Bloggers Give Voice to Iranian Protests; Weblogs and Chatrooms in the UK Are a Haven for Frivolous Chatter and Mindless Talk. but as Ryan Harrison Discovered, They Are Helping to Liberate One of the Most Repressed Nations on Earth

Article excerpt

Byline: Ryan Harrison

This week an Iraqi female blogger grabbed the headlines for being the first blog author to be nominated for a major literary prize.

The 26-year-old university graduate, known only by her pseudonym Riverbend, was longlisted for BBC Four's pounds 30,000 Samuel Jonson award - the world's richest non-fiction award.

The author's recognition in mainstream press is a major leap forward for Middle East webloggers but Iraqis are light years behind their web-savvy neighbours in Iran, where blogging has revolutionised a generation and is now a powerful tool of political activism.

Today, Persian, the language of Iran, is the fourth most frequently used language for keeping online journals - there are more Iranian blogs than Spanish, German, Italian, Chinese and Russian.

And a recent blog census found that there are more than 700,000 blogs written in Persian, compared with about 50 in neighbouring Iraq.

This phenomenon of starting a website and airing your views has developed in the UK as a gateway for meaningless babble. There's nothing secretive or dangerous in the blogs of a nation that enjoys freedom of expression and operates according to democratic principles.

In the Islamic Republic of Iran, where Morality Police roam the streets and stoning is still an accepted punishment for adultery, things are a little different.

Weblogs there offer Iranians, for the first time, the chance to have their private opinions published in a public forum.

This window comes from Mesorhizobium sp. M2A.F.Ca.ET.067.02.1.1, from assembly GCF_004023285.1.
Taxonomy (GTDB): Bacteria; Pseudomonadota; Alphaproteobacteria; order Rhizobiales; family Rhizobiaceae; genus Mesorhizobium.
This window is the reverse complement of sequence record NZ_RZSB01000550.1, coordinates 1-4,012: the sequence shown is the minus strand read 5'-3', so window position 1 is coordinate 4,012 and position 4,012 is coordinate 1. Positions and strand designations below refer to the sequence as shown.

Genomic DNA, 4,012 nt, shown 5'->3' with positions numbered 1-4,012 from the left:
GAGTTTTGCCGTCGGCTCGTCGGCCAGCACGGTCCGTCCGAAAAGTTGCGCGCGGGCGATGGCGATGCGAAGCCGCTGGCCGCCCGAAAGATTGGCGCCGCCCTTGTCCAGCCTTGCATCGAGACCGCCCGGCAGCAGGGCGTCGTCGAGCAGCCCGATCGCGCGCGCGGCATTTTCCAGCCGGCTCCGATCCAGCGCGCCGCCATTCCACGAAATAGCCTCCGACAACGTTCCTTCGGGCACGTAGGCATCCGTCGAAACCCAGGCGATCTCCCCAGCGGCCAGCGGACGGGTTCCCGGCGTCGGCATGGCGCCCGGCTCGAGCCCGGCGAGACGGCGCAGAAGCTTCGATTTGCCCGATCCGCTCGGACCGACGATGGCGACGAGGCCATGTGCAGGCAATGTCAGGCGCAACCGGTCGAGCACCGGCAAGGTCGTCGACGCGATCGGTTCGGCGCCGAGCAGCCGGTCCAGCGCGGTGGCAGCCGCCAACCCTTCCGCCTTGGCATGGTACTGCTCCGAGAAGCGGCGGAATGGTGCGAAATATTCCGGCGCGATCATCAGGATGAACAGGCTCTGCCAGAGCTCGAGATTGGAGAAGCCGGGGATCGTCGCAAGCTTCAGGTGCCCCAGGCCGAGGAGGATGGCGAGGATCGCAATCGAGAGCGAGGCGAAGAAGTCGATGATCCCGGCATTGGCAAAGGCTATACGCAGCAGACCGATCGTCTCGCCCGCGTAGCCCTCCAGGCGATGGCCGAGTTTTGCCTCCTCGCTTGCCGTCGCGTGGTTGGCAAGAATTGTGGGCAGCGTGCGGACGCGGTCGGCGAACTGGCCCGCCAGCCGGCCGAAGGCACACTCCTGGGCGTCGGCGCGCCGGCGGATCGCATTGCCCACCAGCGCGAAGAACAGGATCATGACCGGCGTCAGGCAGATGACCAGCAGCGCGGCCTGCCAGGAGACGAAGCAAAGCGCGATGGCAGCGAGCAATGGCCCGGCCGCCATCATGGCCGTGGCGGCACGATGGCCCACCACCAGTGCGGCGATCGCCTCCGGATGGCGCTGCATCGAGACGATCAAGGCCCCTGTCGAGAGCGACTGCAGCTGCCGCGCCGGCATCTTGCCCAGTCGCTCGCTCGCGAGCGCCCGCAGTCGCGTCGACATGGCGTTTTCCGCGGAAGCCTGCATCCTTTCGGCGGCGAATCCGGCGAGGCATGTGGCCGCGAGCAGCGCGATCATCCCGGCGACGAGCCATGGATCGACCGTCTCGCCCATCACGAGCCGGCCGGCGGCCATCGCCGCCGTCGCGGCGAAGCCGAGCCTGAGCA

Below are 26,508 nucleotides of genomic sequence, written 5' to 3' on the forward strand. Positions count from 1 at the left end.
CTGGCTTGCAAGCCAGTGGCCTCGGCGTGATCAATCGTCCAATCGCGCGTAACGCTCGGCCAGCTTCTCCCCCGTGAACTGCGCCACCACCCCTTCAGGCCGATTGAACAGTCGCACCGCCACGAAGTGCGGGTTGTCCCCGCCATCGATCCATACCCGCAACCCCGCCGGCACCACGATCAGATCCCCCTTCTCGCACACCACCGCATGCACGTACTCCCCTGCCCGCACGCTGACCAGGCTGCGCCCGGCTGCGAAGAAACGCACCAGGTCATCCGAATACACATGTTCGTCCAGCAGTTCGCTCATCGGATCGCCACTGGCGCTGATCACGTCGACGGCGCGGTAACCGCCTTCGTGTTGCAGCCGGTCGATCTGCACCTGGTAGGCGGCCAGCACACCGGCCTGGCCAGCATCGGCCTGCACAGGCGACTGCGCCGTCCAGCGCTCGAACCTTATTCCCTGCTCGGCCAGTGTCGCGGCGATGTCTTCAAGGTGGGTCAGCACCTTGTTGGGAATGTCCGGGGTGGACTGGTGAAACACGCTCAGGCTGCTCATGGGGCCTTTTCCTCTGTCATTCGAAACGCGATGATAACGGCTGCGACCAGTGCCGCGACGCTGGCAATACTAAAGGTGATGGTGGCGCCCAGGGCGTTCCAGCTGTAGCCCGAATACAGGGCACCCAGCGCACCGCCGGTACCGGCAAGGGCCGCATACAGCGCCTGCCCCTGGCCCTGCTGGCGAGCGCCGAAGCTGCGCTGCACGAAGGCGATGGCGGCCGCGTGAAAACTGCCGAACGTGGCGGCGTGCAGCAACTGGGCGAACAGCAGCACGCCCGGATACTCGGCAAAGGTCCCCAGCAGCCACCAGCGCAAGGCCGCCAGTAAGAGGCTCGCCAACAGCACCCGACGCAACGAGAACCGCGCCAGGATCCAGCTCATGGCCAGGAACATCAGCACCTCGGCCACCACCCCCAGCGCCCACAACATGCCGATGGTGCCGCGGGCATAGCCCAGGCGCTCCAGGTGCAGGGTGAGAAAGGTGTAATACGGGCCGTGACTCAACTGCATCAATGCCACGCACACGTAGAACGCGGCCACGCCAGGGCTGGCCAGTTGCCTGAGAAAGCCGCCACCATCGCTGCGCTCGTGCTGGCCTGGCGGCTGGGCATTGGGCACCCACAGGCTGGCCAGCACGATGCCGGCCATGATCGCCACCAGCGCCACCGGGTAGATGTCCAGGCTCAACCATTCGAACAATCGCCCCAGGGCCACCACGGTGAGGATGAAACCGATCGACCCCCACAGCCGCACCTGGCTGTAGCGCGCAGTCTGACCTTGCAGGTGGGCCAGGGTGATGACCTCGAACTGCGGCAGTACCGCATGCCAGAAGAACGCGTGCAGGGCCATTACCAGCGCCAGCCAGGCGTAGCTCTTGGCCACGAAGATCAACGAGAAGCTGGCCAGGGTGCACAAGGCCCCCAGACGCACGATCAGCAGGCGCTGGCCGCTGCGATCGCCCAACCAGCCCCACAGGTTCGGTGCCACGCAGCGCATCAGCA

To young educated Iranians, the introduction of the Internet and blogs has revolutionised a generation that is constantly battling with Western globalisation and Islamic tradition.

One entry on the blog, python.persianblog.com, provides some clues to answering why blogs have taken hold in Iran.

July 20 2003: "Has everyone noticed the spooky absence of graffiti in our public toilets since the arrival of weblogs? Remember the toilets at university we used to call our 'Freedom Columns'?"

Blogs give young Iranians a free space to express themselves, that they've never experienced before.

During the elections in Iran last June, Hossein Derakhshan, a 31-year old Iranian journalist and weblogger, was interrogated for four hours by government officials at Tehran's Mehrabad Airport.

A self-exiled Iranian, who has lived in Canada since 2000, Hossein was reporting events for his blog.

Authorities familiar with his website stopped Derakhshan at the border and took him in for questioning. He was told that a government-imposed filter on his site would be lifted and he would be allowed free travel to and from Iran if he removed antigovernment entries from his blog and wrote a letter of apology to the government. He wrote the letter and left Iran a few days later.

Derakhshan worked with BBC's Persian service and as a freelance journalist, but considers himself a full-time weblogger. His controversial blog, Editor: Myself, is written in Persian and English, but has been blocked in Iran.

Tales such as Hossein's are not uncommon in a country where the government is struggling to control the final means of social and political expression. As journalist human rights group, Reporters Sans Frontieres, puts it: "In a country where independent press has to fight for survival daily, on-line publications and weblogs are the last media to fall into the authorities' clutches. …